Can you spot the difference between these website designs?

White background: check. Headlines: tick. Flat, colorful cartoon characters with unusual proportions: check. That’s right, we describe every website homepage you’ve visited in the past two years. We’re exaggerating, of course – but as a viral Twitter thread revealed, it’s definitely a very (very) popular web design trend right now.

From Slack to Hinge, countless digital brands have embraced the aesthetic, and now that it’s been brought to our attention, we just can’t help but see it. But it looks like users are finally starting to tire of the design trope. Want to create something a little more original? Check out our best website builders.

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The style is an offshoot of the flat design that is especially prevalent on technical services landing pages. And it seems Twitter users have a few theories as to why, with some believing it’s a simple case of designers following the crowd, and others suspecting the style is easy (and cheap) to pull off. imitate using stock footage. One thing is for sure, we have all seen a web page that looks like this.

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Alegria Web Design Style

The style would come from Facebook in 2017 (Image credit: Buck)

But many of the answers point to a recent YouTube video (below) from Solar Sands, which explains how the bright, vector style came to be. According to this, Facebook could be to blame (of course!).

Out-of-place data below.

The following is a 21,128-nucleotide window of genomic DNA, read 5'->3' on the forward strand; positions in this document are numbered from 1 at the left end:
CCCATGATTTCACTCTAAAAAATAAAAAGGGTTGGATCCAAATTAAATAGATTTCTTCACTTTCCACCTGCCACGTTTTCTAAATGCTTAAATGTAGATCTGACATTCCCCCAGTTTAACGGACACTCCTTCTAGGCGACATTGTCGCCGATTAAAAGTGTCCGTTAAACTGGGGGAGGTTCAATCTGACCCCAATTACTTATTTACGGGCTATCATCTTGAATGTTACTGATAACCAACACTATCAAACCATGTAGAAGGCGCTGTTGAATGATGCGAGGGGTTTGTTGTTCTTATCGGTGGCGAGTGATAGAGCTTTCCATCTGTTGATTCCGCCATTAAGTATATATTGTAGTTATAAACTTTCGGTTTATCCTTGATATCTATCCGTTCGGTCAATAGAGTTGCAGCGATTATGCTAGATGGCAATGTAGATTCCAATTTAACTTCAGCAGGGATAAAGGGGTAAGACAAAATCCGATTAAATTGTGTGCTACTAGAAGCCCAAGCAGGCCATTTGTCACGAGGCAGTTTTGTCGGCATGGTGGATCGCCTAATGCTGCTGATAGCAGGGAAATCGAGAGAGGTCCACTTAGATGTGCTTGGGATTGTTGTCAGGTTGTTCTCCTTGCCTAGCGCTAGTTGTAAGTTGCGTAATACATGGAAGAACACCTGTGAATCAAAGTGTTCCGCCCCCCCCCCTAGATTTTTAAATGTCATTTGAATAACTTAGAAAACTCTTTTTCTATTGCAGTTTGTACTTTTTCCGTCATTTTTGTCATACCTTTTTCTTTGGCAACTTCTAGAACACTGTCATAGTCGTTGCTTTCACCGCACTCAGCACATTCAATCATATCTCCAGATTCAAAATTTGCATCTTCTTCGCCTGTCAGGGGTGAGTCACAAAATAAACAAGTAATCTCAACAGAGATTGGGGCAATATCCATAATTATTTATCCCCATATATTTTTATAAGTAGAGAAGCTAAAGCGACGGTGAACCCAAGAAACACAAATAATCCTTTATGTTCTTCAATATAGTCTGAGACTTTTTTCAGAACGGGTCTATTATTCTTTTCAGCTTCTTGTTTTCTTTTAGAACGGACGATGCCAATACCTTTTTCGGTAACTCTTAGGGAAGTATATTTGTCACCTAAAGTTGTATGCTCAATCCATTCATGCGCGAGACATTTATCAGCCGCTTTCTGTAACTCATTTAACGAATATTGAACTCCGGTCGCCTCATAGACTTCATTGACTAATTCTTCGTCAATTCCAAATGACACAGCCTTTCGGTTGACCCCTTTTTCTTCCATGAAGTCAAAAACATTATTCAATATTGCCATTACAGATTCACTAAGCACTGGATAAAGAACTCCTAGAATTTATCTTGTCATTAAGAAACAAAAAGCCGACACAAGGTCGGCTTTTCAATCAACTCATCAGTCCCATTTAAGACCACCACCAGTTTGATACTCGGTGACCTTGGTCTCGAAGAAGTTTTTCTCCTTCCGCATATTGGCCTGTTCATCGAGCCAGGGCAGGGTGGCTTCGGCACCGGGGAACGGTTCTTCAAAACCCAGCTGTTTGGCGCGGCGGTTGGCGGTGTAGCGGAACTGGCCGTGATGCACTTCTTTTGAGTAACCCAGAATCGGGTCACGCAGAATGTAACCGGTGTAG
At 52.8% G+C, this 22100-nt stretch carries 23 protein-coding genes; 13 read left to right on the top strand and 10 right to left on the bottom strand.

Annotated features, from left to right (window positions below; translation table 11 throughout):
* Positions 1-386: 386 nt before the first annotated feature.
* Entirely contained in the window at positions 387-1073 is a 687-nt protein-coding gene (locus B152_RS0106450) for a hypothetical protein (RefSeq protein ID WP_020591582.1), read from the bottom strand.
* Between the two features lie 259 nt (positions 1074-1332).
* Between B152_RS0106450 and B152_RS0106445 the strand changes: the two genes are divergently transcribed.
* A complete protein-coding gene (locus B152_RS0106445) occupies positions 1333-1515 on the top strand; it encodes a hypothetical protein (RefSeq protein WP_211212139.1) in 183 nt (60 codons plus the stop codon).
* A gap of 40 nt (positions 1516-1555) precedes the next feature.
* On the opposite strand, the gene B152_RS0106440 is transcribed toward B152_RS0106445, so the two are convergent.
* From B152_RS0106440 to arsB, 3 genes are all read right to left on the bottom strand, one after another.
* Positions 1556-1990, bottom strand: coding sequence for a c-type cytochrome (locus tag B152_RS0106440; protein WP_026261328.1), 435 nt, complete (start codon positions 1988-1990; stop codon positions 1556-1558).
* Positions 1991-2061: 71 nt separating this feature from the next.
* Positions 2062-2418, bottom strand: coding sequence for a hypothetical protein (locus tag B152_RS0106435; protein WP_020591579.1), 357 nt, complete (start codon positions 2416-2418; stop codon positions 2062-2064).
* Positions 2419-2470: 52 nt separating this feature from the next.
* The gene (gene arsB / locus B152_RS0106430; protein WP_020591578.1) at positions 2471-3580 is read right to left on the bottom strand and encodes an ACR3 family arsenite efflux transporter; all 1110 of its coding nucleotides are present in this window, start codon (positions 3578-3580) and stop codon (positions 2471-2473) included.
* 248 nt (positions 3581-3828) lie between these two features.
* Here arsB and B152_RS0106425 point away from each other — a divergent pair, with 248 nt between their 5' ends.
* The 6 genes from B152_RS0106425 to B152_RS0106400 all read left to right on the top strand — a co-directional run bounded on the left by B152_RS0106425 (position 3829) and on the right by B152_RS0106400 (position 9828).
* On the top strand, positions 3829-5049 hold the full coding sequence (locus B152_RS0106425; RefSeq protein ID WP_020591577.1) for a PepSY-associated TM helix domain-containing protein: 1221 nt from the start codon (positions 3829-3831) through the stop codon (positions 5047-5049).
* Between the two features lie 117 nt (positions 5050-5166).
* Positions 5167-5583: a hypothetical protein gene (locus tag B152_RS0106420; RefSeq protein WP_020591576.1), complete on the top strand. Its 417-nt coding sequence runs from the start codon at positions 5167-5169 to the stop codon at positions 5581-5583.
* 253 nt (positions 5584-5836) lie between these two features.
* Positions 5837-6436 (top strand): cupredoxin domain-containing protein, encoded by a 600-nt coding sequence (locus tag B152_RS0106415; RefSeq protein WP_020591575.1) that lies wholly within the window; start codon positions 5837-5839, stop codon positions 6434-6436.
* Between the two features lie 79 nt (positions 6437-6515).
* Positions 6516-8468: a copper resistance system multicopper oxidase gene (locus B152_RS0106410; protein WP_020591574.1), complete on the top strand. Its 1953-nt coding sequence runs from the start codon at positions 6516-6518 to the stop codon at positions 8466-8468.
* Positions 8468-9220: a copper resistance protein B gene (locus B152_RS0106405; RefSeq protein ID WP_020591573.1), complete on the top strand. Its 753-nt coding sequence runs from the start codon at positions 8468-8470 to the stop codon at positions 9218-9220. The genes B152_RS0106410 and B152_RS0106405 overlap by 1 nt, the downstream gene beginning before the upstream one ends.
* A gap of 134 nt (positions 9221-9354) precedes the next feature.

The art style, named Alegria, was reportedly created for the social media giant’s illustration ecosystem by creative agency Buck in 2017. “There are a lot of imitators,” the agency says, no doubt making reference to the litany of noodle-member characters that inhabit the internet now. “But there is only one Alegria.”

Indeed, there’s nothing particularly wrong with Alegria as an aesthetic – it’s a pretty appealing design style, and there’s a pleasingly inclusive element to the characters. “Characters are abstract—oversized limbs and non-representative skin colors help them instantly achieve a universal feel,” Buck explains on his website.

But the look has certainly become rather ubiquitous, and the internet clearly has little patience for design styles that it deems have outlived their welcome. The flat design as a whole has been criticized recently, and even the individual shapes are unsafe – the poor circle is apparently overused at the moment. That said, with examples like Burger King’s sizzling new rebrand emerging this very year, flat design hasn’t quite fallen, well, flat yet.

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